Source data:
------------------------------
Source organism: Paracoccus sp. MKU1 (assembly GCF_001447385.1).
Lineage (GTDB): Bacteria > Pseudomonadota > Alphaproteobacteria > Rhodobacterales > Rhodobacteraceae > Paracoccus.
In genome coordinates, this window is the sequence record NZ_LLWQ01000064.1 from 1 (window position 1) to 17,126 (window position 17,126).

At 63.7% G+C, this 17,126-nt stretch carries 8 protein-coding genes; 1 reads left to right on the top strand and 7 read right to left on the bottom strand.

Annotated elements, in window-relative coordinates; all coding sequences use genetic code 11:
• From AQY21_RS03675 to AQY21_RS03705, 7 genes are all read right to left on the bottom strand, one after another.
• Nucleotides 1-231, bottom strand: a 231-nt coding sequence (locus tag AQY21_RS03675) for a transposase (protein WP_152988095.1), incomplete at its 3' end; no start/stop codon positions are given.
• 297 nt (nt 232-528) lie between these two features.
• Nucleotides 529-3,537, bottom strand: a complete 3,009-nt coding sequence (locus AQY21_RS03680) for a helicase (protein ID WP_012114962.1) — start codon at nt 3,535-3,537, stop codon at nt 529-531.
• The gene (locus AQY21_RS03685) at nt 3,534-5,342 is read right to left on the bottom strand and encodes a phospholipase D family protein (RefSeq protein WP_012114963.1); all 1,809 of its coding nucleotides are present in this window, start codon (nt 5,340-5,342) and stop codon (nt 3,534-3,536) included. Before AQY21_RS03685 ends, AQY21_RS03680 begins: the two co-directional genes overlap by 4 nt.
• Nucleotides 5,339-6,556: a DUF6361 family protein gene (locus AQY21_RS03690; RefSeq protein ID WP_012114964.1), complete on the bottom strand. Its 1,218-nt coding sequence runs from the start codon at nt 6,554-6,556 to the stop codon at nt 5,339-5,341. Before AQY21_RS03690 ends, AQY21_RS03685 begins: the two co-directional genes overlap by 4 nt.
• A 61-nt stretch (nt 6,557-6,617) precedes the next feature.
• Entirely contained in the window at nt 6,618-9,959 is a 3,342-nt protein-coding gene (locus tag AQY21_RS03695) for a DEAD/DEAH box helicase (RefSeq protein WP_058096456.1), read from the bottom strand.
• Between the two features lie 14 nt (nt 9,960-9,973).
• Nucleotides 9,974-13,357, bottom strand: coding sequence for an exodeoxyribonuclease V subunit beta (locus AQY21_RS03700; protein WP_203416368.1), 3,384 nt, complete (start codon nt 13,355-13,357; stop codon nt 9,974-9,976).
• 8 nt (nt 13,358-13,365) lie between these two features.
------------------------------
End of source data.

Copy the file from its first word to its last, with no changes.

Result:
Source organism: Paracoccus sp. MKU1 (assembly GCF_001447385.1).
Lineage (GTDB): Bacteria > Pseudomonadota > Alphaproteobacteria > Rhodobacterales > Rhodobacteraceae > Paracoccus.
In genome coordinates, this window is the sequence record NZ_LLWQ01000064.1 from 1 (window position 1) to 17,126 (window position 17,126).

At 63.7% G+C, this 17,126-nt stretch carries 8 protein-coding genes; 1 reads left to right on the top strand and 7 read right to left on the bottom strand.

Annotated elements, in window-relative coordinates; all coding sequences use genetic code 11:
• From AQY21_RS03675 to AQY21_RS03705, 7 genes are all read right to left on the bottom strand, one after another.
• Nucleotides 1-231, bottom strand: a 231-nt coding sequence (locus tag AQY21_RS03675) for a transposase (protein WP_152988095.1), incomplete at its 3' end; no start/stop codon positions are given.
• 297 nt (nt 232-528) lie between these two features.
• Nucleotides 529-3,537, bottom strand: a complete 3,009-nt coding sequence (locus AQY21_RS03680) for a helicase (protein ID WP_012114962.1) — start codon at nt 3,535-3,537, stop codon at nt 529-531.
• The gene (locus AQY21_RS03685) at nt 3,534-5,342 is read right to left on the bottom strand and encodes a phospholipase D family protein (RefSeq protein WP_012114963.1); all 1,809 of its coding nucleotides are present in this window, start codon (nt 5,340-5,342) and stop codon (nt 3,534-3,536) included. Before AQY21_RS03685 ends, AQY21_RS03680 begins: the two co-directional genes overlap by 4 nt.
• Nucleotides 5,339-6,556: a DUF6361 family protein gene (locus AQY21_RS03690; RefSeq protein ID WP_012114964.1), complete on the bottom strand. Its 1,218-nt coding sequence runs from the start codon at nt 6,554-6,556 to the stop codon at nt 5,339-5,341. Before AQY21_RS03690 ends, AQY21_RS03685 begins: the two co-directional genes overlap by 4 nt.
• A 61-nt stretch (nt 6,557-6,617) precedes the next feature.
• Entirely contained in the window at nt 6,618-9,959 is a 3,342-nt protein-coding gene (locus tag AQY21_RS03695) for a DEAD/DEAH box helicase (RefSeq protein WP_058096456.1), read from the bottom strand.
• Between the two features lie 14 nt (nt 9,960-9,973).
• Nucleotides 9,974-13,357, bottom strand: coding sequence for an exodeoxyribonuclease V subunit beta (locus AQY21_RS03700; protein WP_203416368.1), 3,384 nt, complete (start codon nt 13,355-13,357; stop codon nt 9,974-9,976).
• 8 nt (nt 13,358-13,365) lie between these two features.